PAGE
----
Now, I generally know better than to go sticking my neck out on issues like this, but I actually agree that China should be in control of the Diaoyu islands. The problem is that I was tempted to side with the Japanese after witnessing the disgusting display of mindless nationalism over the weekend (which in some cases included calls for wiping out all Japanese, and seemed to be state-sponsored). Hidden behind the calls for boycotts and sanctions, and the embarrassing claim based on the policy of “first come, first serve,” (which can be found in legal texts between “Dibs” and “Finders keepers”) makes it seem like this entire issue is nothing more than a ploy to drum up support for the Party. Or, that perhaps […]


By Yaxue Cao …Continued from yesterday Components of a He Cha Session When the state security police descended on these law-biding citizens, often in plain clothes, asking to have a talk with him or her, they didn’t bother to show their ID and did so only reluctantly in some cases when the interrogatee insisted. Never mind the warrant. There was none. In one case, the wife of an interrogatee opened the door to find policemen asking her husband to go with them. When she asked why, she was told “it’s inconvenient to say.” When she insisted the police show a warrant, the police said there was no warrant, threatened to use force, adding, “You are in China.” The Interrogation: The security police asked an interrogatee’s name, […]


Those of us who grew up in Christian homes are all familiar with the parable of the Good Samaritan. Sadly we learned this week that the tale has a very different ending in China: A toddler was going down to the street to play, she was run over by an inattentive driver, who paused a moment to consider what to do and then departed, leaving her half dead. By chance, a certain merchant was going down that way. When he saw her, he passed by on the other side. In the same way a mother also, when she came to the place with her own child, and saw the injured toddler, passed by on the other side. Sixteen others did the same, but a certain […]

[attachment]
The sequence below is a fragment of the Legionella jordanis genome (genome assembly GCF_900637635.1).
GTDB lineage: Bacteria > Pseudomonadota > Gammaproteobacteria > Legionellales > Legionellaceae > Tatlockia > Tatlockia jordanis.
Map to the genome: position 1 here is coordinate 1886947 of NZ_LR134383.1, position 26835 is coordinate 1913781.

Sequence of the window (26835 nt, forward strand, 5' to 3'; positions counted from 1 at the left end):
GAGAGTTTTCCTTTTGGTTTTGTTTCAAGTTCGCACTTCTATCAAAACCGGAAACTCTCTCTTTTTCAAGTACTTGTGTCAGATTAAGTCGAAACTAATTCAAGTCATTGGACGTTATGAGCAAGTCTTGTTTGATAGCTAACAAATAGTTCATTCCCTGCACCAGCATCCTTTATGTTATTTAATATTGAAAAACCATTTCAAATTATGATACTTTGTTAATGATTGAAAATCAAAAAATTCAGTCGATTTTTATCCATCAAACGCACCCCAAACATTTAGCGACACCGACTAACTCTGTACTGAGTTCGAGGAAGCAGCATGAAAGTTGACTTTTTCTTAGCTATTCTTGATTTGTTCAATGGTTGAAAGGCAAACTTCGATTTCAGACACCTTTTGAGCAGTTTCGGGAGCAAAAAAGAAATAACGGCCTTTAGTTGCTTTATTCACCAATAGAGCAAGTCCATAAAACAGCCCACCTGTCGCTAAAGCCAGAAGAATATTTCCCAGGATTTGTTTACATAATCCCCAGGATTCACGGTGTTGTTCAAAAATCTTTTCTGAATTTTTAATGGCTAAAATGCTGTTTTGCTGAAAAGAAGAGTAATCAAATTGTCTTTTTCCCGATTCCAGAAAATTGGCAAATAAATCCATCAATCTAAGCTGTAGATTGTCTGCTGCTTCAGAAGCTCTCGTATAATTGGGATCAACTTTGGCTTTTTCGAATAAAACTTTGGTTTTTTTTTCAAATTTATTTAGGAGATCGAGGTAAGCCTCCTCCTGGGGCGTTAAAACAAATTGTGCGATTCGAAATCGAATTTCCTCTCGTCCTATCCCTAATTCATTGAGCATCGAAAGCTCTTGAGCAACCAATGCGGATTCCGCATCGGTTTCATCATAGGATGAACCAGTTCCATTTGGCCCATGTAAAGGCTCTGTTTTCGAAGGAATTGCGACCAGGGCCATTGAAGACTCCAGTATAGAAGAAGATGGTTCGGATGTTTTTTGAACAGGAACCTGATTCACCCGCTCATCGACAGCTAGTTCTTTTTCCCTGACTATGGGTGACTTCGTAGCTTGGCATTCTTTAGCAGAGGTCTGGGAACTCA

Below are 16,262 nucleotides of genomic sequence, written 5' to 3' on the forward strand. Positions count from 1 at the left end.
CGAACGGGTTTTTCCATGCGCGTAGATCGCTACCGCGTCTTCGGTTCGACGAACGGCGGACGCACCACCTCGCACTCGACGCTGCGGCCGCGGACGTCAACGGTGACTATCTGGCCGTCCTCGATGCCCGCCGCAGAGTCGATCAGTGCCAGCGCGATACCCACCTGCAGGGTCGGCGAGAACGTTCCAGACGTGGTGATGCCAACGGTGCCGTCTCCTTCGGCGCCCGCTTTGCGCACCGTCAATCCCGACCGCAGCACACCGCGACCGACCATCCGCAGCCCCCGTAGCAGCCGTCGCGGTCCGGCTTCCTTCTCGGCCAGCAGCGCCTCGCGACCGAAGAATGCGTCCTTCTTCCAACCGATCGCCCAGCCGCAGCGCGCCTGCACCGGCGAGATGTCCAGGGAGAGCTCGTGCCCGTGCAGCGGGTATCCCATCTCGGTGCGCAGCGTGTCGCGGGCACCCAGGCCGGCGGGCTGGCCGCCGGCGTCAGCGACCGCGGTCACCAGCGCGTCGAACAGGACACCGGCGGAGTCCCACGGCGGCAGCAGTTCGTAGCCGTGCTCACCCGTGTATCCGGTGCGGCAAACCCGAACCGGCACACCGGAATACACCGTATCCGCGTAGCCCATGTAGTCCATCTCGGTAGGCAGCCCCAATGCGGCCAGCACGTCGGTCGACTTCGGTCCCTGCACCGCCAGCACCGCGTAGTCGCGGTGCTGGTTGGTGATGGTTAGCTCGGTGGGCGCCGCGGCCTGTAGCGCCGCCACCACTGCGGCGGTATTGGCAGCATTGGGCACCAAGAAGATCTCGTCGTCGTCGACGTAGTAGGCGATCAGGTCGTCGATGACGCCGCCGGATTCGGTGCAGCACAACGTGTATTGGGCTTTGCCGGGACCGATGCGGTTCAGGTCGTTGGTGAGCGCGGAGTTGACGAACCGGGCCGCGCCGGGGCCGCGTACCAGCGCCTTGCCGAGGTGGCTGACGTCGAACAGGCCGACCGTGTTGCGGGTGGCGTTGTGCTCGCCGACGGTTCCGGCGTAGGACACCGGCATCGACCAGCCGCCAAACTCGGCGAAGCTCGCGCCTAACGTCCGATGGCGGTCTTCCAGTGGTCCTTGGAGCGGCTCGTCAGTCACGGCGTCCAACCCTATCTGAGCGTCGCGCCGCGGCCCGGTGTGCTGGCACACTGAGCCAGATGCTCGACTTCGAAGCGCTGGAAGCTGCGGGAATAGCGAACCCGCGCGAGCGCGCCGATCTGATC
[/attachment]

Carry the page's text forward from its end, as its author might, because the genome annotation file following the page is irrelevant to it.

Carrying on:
In addition to “The west doesn’t understand China,” the second refrain you’ll hear when it comes to defending some of the Party’s more draconian policies is that “China is a big country with a large population.” For example, a comment on an old post: “China insists on having solution that is suitable for the conditions in China, and I bet the shape the hospitals are in is one of these solutions – right for China. When anyone complaints about anything wrong with China, the size of the population will always come up as the trump card – no other country has as large population as China, and therefore China’s problems are always unique. And I suspect that these hospitals are part of the solution to […]


I’d like to apologize for the large number of links today, but when it comes to sensitive topics it’s best to be prepared. The other day I quietly asked my co-workers where exactly Dr. Sun Yat-sen (or Sun Zhongshan in pinyin) was during the Xinhai revolution, when Imperial China was overthrown. The intern quickly replied “Nanjing” which was a good choice, since that is where his mausoleum is, and where Sun set up the Republican gov’t (his presidency lasted 3 months). My other co-worker guessed “Beijing” then switched to “Beiping”, the name used during the republican era, just in case it was a trick question. Their mouths fell open when I told them he was in the far away city of Denver, a fact that […]